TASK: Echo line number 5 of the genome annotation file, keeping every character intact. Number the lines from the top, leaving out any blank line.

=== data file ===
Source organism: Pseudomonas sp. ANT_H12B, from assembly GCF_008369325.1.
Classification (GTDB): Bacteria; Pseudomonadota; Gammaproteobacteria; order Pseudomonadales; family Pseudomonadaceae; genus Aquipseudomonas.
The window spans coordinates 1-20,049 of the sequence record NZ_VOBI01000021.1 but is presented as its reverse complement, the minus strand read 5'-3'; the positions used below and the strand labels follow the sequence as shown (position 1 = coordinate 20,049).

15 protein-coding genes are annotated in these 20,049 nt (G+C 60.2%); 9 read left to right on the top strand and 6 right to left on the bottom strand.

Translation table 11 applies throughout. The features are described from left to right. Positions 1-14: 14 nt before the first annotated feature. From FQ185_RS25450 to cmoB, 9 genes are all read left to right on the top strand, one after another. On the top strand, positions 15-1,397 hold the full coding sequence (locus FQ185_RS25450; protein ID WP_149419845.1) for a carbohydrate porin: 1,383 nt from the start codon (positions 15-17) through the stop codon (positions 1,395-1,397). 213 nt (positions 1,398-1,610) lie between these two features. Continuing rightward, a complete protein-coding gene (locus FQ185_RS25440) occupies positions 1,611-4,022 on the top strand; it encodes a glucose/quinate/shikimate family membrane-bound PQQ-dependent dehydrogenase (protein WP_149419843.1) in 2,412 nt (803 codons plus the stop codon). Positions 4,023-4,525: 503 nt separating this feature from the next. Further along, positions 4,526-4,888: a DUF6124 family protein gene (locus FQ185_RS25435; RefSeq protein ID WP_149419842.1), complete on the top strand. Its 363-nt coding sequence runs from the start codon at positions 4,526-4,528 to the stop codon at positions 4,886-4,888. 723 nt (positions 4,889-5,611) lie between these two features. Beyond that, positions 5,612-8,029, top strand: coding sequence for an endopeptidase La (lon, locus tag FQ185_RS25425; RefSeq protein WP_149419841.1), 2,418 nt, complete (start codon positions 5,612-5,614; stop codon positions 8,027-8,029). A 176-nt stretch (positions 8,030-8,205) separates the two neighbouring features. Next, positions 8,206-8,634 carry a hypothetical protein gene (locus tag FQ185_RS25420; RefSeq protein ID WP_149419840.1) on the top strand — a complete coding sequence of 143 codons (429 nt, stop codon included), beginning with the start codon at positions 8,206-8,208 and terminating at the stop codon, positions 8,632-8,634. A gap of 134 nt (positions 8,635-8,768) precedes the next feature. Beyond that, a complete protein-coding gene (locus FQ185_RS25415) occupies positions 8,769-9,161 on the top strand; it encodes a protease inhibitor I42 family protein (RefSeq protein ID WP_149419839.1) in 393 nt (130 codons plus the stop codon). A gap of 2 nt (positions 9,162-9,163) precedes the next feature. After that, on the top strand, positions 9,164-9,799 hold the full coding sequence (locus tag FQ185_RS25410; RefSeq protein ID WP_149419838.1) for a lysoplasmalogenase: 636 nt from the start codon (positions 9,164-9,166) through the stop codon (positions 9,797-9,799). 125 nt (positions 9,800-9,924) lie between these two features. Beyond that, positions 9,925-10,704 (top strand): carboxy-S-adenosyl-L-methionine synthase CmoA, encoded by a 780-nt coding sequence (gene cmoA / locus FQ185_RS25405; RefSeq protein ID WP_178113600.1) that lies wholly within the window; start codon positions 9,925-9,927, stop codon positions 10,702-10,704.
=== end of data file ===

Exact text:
Translation table 11 applies throughout. The features are described from left to right. Positions 1-14: 14 nt before the first annotated feature. From FQ185_RS25450 to cmoB, 9 genes are all read left to right on the top strand, one after another. On the top strand, positions 15-1,397 hold the full coding sequence (locus FQ185_RS25450; protein ID WP_149419845.1) for a carbohydrate porin: 1,383 nt from the start codon (positions 15-17) through the stop codon (positions 1,395-1,397). 213 nt (positions 1,398-1,610) lie between these two features. Continuing rightward, a complete protein-coding gene (locus FQ185_RS25440) occupies positions 1,611-4,022 on the top strand; it encodes a glucose/quinate/shikimate family membrane-bound PQQ-dependent dehydrogenase (protein WP_149419843.1) in 2,412 nt (803 codons plus the stop codon). Positions 4,023-4,525: 503 nt separating this feature from the next. Further along, positions 4,526-4,888: a DUF6124 family protein gene (locus FQ185_RS25435; RefSeq protein ID WP_149419842.1), complete on the top strand. Its 363-nt coding sequence runs from the start codon at positions 4,526-4,528 to the stop codon at positions 4,886-4,888. 723 nt (positions 4,889-5,611) lie between these two features. Beyond that, positions 5,612-8,029, top strand: coding sequence for an endopeptidase La (lon, locus tag FQ185_RS25425; RefSeq protein WP_149419841.1), 2,418 nt, complete (start codon positions 5,612-5,614; stop codon positions 8,027-8,029). A 176-nt stretch (positions 8,030-8,205) separates the two neighbouring features. Next, positions 8,206-8,634 carry a hypothetical protein gene (locus tag FQ185_RS25420; RefSeq protein ID WP_149419840.1) on the top strand — a complete coding sequence of 143 codons (429 nt, stop codon included), beginning with the start codon at positions 8,206-8,208 and terminating at the stop codon, positions 8,632-8,634. A gap of 134 nt (positions 8,635-8,768) precedes the next feature. Beyond that, a complete protein-coding gene (locus FQ185_RS25415) occupies positions 8,769-9,161 on the top strand; it encodes a protease inhibitor I42 family protein (RefSeq protein ID WP_149419839.1) in 393 nt (130 codons plus the stop codon). A gap of 2 nt (positions 9,162-9,163) precedes the next feature. After that, on the top strand, positions 9,164-9,799 hold the full coding sequence (locus tag FQ185_RS25410; RefSeq protein ID WP_149419838.1) for a lysoplasmalogenase: 636 nt from the start codon (positions 9,164-9,166) through the stop codon (positions 9,797-9,799). 125 nt (positions 9,800-9,924) lie between these two features. Beyond that, positions 9,925-10,704 (top strand): carboxy-S-adenosyl-L-methionine synthase CmoA, encoded by a 780-nt coding sequence (gene cmoA / locus FQ185_RS25405; RefSeq protein ID WP_178113600.1) that lies wholly within the window; start codon positions 9,925-9,927, stop codon positions 10,702-10,704.